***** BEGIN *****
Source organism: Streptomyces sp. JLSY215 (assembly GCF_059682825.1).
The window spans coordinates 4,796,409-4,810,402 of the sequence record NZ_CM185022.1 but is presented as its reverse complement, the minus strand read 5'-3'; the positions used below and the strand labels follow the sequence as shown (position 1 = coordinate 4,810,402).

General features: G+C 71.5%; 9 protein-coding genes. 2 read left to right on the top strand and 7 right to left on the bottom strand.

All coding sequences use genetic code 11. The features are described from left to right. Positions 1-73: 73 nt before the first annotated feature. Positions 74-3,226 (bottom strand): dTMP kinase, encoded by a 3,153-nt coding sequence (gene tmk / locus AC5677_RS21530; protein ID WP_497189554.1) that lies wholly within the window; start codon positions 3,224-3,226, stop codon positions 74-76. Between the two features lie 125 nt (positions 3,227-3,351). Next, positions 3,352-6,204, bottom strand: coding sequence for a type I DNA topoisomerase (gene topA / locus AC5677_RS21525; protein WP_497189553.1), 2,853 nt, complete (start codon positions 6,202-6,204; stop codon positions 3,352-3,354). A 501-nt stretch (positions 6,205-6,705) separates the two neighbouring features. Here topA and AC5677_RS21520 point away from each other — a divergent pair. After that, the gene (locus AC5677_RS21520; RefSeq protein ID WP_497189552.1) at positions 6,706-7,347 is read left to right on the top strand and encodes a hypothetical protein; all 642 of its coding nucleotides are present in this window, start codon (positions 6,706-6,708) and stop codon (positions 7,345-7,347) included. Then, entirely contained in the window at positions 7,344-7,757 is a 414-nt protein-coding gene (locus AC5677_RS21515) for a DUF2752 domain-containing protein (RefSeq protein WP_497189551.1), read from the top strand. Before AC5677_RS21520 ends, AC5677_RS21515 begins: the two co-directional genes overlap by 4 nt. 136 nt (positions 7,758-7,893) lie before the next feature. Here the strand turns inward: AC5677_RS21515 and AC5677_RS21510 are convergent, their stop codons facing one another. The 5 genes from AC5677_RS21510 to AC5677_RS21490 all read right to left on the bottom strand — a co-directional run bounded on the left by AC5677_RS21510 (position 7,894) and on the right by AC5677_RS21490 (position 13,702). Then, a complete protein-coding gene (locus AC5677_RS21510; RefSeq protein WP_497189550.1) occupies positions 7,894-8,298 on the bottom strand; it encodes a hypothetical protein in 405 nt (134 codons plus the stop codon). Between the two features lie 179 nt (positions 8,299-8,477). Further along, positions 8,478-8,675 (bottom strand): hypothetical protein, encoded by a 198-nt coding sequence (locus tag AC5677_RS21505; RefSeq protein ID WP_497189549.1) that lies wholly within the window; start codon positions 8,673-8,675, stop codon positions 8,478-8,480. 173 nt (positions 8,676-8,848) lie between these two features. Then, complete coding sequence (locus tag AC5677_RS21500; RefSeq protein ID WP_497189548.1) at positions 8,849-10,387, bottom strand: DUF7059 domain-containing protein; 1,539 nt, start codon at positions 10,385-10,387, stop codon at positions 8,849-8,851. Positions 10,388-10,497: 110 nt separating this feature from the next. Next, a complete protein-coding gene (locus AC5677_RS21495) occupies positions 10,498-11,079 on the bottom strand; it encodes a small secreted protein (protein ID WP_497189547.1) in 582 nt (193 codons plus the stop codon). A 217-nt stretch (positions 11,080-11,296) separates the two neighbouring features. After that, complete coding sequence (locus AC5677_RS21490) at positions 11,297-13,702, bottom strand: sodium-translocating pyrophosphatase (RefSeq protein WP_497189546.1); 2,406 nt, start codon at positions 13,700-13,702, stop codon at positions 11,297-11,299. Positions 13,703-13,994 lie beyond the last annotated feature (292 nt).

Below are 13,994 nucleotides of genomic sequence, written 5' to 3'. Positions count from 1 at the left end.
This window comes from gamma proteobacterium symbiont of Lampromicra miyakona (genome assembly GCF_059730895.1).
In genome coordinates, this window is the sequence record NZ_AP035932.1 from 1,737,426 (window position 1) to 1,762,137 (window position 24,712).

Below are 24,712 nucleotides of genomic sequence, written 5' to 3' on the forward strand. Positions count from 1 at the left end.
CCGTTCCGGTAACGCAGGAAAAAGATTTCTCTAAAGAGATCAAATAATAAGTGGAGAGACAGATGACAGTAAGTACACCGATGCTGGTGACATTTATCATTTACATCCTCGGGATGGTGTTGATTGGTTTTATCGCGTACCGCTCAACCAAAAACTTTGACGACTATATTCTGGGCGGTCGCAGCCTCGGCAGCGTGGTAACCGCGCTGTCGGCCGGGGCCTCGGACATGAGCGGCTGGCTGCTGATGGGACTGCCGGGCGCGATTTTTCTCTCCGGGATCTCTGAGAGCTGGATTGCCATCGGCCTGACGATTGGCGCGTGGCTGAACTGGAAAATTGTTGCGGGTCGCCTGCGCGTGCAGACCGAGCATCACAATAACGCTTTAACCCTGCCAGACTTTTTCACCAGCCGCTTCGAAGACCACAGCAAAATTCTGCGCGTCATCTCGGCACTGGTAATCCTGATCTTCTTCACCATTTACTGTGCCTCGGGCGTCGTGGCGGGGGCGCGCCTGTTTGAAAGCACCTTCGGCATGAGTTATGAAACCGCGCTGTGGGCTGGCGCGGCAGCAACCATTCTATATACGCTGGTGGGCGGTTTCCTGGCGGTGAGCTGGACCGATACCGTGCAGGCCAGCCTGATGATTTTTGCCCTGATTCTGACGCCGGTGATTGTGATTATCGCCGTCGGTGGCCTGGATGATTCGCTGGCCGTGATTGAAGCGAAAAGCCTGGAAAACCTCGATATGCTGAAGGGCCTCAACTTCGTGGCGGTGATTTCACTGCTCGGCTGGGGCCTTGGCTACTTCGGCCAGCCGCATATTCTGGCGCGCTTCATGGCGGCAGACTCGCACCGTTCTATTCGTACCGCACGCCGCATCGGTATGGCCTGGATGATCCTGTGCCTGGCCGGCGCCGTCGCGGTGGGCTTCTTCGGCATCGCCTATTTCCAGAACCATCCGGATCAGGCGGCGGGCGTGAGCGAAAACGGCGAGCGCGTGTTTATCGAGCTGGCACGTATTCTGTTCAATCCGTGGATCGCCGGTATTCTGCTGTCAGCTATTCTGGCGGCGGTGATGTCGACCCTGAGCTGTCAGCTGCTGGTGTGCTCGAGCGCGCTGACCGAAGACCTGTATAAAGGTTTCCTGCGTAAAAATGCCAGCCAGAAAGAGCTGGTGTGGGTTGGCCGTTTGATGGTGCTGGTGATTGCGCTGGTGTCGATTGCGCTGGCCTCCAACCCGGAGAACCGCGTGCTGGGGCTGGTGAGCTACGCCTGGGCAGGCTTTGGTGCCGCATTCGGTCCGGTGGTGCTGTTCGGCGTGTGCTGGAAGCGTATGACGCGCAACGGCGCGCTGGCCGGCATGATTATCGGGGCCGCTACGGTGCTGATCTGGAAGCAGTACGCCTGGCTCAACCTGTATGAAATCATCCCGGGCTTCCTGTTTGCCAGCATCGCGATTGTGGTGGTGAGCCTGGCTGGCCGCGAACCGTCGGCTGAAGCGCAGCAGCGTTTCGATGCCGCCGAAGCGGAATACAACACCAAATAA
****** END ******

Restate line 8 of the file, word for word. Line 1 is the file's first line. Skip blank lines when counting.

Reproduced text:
Below are 24,712 nucleotides of genomic sequence, written 5' to 3' on the forward strand. Positions count from 1 at the left end.